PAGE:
yesterday i had a great lunch with one of my teammates on our church’s adult ministry leadership team. we were discussing our leadership development plan for the rest of 2003 and 2004 which we are soon presenting to our entire team. during the meeting, i was reminded of lyndon johnson.
this past summer during the 2-3 hours a day i spend commuting between just south of baltimore and northern virginia, i’ve been listening to robert a caro’s wonderfully exhaustive biographies of lyndon johnson – The Path to Power, the Means of Ascent and Master of the Senate. Caro began studying and writing ab lyndon in 1975. and if he takes as long to finish volume 4 of his johnson library as he has spent with the first 3 volumes leading up to johnson’s presidency, he will have spent 4 decades studying and writing about his subject.
i think i will remember this past summer as “the summer of lyndon johnson.”
lyndon johnson, apparently, was a man who – as caro puts it – was not limited in his ascent to power by ideology or ethics! but he was a genius at politics and truly “a master of the Senate.” he was a far stronger senator than president. at the core of his formidable skillset was his ability to read men. he was a consummate strategist and an master salesman. he did not make a lot of speeches. most of his movements were not public ones. he hated reading books. he accomplished much of all that he achieved in the senate – and he achieved quite a bit, especially as a champion of civil rights – in one on one conversations. in the senate cloak room, on the telephone, in his senate office #231, etc.
caro’s interest in lyndon was motivated by his desire to see how government and politics really worked. caro is fascinated by power and wished to study it. in the process, i think he’s illustrated a principle not only for how government change occurs, but since government is nothing more than an aggregate of powerful people (plus rules, laws and tradition), caro has shown us how people-change occurs.
as i’ve listened to now tens of hours of these biographies over the last many weeks, as i’ve listened to how lyndon worked personally with folks to get done what he needed to get done, it’s made me even more convinced that when we think of leadership development we need to think small. ministry programs, leadership structures, development paths – I am convinced – are nothing more than contexts within which the more foundational one-on-one development occurs. and i’m certainly not against these contexts. we need a means of transferring critical information about leadership without – however – relying on the information transfer alone as the primary means of leadership development. we’ve often, i fear, gotten it backwards in leadership development programs (and there are analogies here with spiritual development programs – actually that’s primarily what i’m talking about). mentors and proteges don’t serve the programs, structures, and classes, etc. rather all of these formal structures exist to serve the mentors and proteges. every such formalized entity we develop (leadership hierarchies, leadership workshops, seminars, conferences, reporting structures, reportage modalities, effectiveness criteria tracking etc) only exists as tools for the mentors and proteges to use.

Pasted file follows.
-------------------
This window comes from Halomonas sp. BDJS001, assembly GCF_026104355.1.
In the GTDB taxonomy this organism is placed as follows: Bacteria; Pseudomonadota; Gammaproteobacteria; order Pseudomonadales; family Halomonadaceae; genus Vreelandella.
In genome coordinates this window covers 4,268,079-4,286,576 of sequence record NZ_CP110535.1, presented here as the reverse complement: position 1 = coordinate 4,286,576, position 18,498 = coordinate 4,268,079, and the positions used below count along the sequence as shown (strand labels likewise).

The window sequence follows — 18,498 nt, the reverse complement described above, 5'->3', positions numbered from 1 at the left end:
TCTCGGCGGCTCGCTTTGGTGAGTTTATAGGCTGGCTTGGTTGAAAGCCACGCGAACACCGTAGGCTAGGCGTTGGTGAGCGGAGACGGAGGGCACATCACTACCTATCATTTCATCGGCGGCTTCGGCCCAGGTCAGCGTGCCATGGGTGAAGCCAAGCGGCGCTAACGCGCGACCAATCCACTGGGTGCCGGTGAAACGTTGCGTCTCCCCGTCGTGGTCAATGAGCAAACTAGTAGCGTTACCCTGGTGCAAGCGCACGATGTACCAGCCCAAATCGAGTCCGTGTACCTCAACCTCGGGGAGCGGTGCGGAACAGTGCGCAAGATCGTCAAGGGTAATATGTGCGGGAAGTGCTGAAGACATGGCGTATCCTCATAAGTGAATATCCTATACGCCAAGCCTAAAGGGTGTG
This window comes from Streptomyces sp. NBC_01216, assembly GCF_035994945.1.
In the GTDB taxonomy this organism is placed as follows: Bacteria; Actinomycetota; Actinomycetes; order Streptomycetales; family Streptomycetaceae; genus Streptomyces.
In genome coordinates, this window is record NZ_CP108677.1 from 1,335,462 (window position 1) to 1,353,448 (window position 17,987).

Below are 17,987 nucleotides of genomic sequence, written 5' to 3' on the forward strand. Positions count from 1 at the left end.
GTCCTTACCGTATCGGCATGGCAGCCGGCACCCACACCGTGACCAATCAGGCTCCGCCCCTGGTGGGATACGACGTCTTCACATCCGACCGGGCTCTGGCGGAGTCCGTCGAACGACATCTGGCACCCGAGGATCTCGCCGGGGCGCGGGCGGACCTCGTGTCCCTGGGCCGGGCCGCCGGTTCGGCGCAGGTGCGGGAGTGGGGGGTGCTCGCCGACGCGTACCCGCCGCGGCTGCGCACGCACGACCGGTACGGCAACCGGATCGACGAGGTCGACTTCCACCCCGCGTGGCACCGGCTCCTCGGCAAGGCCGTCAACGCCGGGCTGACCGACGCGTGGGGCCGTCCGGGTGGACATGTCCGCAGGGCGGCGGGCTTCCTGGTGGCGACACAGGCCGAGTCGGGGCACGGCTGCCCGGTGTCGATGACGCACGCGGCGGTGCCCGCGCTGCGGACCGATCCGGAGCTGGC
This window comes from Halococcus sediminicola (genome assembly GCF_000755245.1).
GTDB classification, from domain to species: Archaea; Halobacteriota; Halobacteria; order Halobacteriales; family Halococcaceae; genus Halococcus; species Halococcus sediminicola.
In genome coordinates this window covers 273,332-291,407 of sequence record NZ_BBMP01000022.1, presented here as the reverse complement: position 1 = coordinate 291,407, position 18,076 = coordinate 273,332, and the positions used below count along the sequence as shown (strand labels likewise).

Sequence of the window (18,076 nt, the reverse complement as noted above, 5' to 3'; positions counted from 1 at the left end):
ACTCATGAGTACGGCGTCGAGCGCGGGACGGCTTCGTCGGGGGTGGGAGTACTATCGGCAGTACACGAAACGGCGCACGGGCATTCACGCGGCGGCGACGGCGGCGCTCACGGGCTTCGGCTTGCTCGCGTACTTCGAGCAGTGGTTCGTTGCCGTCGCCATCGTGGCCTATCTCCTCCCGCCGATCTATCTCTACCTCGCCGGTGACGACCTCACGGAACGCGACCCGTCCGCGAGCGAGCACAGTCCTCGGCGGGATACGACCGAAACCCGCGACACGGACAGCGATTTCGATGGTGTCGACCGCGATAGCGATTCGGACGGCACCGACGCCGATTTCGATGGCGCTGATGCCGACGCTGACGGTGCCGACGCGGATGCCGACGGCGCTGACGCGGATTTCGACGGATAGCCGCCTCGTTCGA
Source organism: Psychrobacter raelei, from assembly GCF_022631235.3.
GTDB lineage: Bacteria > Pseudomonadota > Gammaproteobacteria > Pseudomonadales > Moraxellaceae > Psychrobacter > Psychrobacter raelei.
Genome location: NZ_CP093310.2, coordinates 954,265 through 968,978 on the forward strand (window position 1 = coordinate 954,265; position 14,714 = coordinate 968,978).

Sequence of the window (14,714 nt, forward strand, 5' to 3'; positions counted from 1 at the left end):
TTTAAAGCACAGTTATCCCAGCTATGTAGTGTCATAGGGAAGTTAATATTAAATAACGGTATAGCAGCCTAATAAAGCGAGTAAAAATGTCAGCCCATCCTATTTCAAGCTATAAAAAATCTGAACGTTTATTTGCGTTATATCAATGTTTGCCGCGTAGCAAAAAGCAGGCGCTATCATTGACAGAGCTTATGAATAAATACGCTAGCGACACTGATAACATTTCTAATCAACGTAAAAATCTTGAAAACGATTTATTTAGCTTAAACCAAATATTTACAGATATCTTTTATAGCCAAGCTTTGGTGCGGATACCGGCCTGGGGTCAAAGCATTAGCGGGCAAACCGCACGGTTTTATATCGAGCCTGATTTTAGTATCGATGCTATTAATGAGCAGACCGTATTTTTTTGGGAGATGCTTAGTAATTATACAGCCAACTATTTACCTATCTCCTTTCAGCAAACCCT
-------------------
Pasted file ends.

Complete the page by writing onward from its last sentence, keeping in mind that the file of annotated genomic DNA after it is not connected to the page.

some months ago my lunch mate and i had the chance to meet with our church’s elders to talk about adult education. at that time i suggested to the team that when they thought of what had actually been spiritually transformative in their lives, what they principally thought about was not lectures or books or sermons, but faces and names. what has changed our lives has been people. books and articles and sermons and talks – and the contexts in which they occur – all have a place and are not to be depreciated. but they are not to be regarded, as we’ve said before, as the omnicompetent modality of spiritual transformation. we have to keep the main thing the main thing and those of us with leadership responsibilities in the church have to manage to relationships and not view relationships as being merely serendipitous to spiritual change. relationships are the very engine of spiritual change and we musn’t lose sight of that.
in the short term it will feel slower. it won’t be as dramatic as one person lecturing to 10,000. but in the long term, as we create a culture of leadership that includes as a primary value the critical necessity of constantly pouring our lives into future leaders, growth will become both exponential and holistic.
this is the best chance we have to recapture the past dynamism that Christ’s church has intermittently displayed.
leaders must make leaders and not rely on their institutions to make leaders. the institutions can and should provide contexts and tools. but the work itself is personal and intimate.